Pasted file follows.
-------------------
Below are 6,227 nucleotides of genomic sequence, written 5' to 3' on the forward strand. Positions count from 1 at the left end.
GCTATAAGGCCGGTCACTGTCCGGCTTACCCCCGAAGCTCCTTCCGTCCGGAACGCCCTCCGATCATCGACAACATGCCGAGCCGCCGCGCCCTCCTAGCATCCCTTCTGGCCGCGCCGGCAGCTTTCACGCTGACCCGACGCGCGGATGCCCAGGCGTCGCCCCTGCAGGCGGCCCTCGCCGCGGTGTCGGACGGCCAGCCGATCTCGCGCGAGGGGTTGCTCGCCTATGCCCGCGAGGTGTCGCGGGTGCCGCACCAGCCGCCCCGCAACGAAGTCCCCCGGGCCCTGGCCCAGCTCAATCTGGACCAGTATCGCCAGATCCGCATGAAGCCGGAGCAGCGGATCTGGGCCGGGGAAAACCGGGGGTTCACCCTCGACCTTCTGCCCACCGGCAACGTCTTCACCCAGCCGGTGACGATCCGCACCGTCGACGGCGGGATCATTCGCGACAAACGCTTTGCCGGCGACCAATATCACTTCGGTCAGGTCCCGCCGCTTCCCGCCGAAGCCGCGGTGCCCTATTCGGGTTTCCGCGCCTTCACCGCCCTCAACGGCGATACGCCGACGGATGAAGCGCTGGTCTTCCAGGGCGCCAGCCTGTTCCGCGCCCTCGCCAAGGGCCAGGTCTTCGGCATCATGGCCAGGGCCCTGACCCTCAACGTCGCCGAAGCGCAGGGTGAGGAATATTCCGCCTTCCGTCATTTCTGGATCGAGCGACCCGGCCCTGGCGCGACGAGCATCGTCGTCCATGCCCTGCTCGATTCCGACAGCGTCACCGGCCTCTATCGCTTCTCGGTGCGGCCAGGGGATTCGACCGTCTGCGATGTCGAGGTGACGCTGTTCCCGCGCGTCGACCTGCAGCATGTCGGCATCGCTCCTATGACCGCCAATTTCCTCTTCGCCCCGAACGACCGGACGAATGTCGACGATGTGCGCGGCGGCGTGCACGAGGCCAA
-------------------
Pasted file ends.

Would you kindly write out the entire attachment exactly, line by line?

Below are 6,227 nucleotides of genomic sequence, written 5' to 3' on the forward strand. Positions count from 1 at the left end.
GCTATAAGGCCGGTCACTGTCCGGCTTACCCCCGAAGCTCCTTCCGTCCGGAACGCCCTCCGATCATCGACAACATGCCGAGCCGCCGCGCCCTCCTAGCATCCCTTCTGGCCGCGCCGGCAGCTTTCACGCTGACCCGACGCGCGGATGCCCAGGCGTCGCCCCTGCAGGCGGCCCTCGCCGCGGTGTCGGACGGCCAGCCGATCTCGCGCGAGGGGTTGCTCGCCTATGCCCGCGAGGTGTCGCGGGTGCCGCACCAGCCGCCCCGCAACGAAGTCCCCCGGGCCCTGGCCCAGCTCAATCTGGACCAGTATCGCCAGATCCGCATGAAGCCGGAGCAGCGGATCTGGGCCGGGGAAAACCGGGGGTTCACCCTCGACCTTCTGCCCACCGGCAACGTCTTCACCCAGCCGGTGACGATCCGCACCGTCGACGGCGGGATCATTCGCGACAAACGCTTTGCCGGCGACCAATATCACTTCGGTCAGGTCCCGCCGCTTCCCGCCGAAGCCGCGGTGCCCTATTCGGGTTTCCGCGCCTTCACCGCCCTCAACGGCGATACGCCGACGGATGAAGCGCTGGTCTTCCAGGGCGCCAGCCTGTTCCGCGCCCTCGCCAAGGGCCAGGTCTTCGGCATCATGGCCAGGGCCCTGACCCTCAACGTCGCCGAAGCGCAGGGTGAGGAATATTCCGCCTTCCGTCATTTCTGGATCGAGCGACCCGGCCCTGGCGCGACGAGCATCGTCGTCCATGCCCTGCTCGATTCCGACAGCGTCACCGGCCTCTATCGCTTCTCGGTGCGGCCAGGGGATTCGACCGTCTGCGATGTCGAGGTGACGCTGTTCCCGCGCGTCGACCTGCAGCATGTCGGCATCGCTCCTATGACCGCCAATTTCCTCTTCGCCCCGAACGACCGGACGAATGTCGACGATGTGCGCGGCGGCGTGCACGAGGCCAA